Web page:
ANDERSON — After 18 years running the Early Head Start program in Madison County, the Hopewell Center is out at the end of June.
But it's not clear yet what group will take control of the federally-funded child development program.
Ken Swenson, assistant executive director of Hopewell, said the center was notified verbally in early May that its $600,000 annual grant for the program would not be renewed.
"We're very confused about this whole process," Swenson said. "I can't even tell you who's going to continue the services."
"We're just very sad about this because we've been providing quality services for Anderson for the past 18 years," added Jodi Mundhenk, Hopewell's coordinator for Early Head Start.
"I'm just devastated," said Amanda Keatts, whose 2 1/2-year-old son, Billy, attends classes at the center twice a week. "I feel like these people are family . . . I feel like I just got them and I got all this support when I had nothing before and now it's all going to be taken away."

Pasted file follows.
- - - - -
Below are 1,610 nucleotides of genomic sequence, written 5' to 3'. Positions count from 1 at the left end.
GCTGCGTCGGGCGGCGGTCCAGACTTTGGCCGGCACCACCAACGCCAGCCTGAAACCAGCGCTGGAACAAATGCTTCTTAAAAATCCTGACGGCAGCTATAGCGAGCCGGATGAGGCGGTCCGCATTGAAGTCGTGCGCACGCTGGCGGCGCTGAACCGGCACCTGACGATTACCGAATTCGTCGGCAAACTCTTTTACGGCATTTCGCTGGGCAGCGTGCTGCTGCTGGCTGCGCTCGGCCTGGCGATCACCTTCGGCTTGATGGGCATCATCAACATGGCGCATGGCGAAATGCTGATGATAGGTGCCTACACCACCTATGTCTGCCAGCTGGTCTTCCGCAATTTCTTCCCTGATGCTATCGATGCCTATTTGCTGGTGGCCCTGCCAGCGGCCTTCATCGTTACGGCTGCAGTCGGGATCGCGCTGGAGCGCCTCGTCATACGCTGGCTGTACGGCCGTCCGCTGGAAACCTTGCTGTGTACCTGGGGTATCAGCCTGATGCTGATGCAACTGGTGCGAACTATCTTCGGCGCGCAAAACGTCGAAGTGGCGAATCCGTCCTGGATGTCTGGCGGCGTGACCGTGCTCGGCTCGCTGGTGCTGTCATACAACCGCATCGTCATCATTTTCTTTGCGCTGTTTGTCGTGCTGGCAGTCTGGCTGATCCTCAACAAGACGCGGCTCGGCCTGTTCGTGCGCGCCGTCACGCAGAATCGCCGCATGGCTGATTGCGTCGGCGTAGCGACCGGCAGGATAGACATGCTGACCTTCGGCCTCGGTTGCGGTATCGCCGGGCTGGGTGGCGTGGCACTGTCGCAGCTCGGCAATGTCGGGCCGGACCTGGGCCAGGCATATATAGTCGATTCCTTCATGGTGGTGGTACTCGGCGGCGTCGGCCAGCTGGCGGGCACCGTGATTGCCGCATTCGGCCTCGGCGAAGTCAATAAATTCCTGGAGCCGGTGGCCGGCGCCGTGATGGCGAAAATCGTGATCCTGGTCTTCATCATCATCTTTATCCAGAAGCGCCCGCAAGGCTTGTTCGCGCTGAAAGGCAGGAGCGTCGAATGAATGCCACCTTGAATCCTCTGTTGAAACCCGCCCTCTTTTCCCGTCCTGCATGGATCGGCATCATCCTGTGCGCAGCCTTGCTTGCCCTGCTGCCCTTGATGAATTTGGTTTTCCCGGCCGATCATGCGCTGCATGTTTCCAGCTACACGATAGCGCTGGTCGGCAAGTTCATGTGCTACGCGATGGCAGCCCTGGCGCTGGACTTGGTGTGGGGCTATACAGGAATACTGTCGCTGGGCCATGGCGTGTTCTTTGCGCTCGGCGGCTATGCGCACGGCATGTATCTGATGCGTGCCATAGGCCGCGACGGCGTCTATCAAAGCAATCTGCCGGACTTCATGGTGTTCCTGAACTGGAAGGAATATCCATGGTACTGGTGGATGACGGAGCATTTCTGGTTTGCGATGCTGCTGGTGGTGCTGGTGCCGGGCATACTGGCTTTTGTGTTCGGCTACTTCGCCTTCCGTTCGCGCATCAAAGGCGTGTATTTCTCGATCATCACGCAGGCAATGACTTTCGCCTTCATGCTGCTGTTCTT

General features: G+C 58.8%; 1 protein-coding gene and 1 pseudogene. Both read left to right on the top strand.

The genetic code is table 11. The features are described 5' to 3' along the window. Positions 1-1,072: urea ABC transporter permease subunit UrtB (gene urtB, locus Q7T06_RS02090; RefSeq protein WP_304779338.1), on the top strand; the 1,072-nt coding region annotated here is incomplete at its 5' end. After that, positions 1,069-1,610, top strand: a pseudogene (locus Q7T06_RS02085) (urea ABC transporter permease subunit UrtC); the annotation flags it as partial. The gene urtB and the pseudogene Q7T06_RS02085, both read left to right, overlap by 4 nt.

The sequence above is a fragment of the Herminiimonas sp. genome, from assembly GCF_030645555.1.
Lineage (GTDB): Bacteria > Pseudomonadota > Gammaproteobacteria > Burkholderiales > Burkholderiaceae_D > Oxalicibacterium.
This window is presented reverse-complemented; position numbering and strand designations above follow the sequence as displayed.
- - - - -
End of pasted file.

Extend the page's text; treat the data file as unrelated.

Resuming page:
In addition, a staff person from the program visits Billy at home every week for developmental therapy, Keatts said, which is extremely helpful because the boy was a slow talker who didn't know how to put his words together.
While Billy has three older siblings, "he needs to be around children his own age, and that's what this program did for me, it helped with the good kind of peer pressure and socialization," she added.
The Hopewell program currently serves 99 low-income children and there is always a waiting list to get in. Funded by the federal government, Early Head Start is a community-based program for low-income families with pregnant women, infants and toddlers up to age 3.
It began in 1994 as an outgrowth of the Head Start program for older children and is operated by the Department of Health and Human Services. In addition to early education, the program helps link families with medical, mental health and nutrition programs.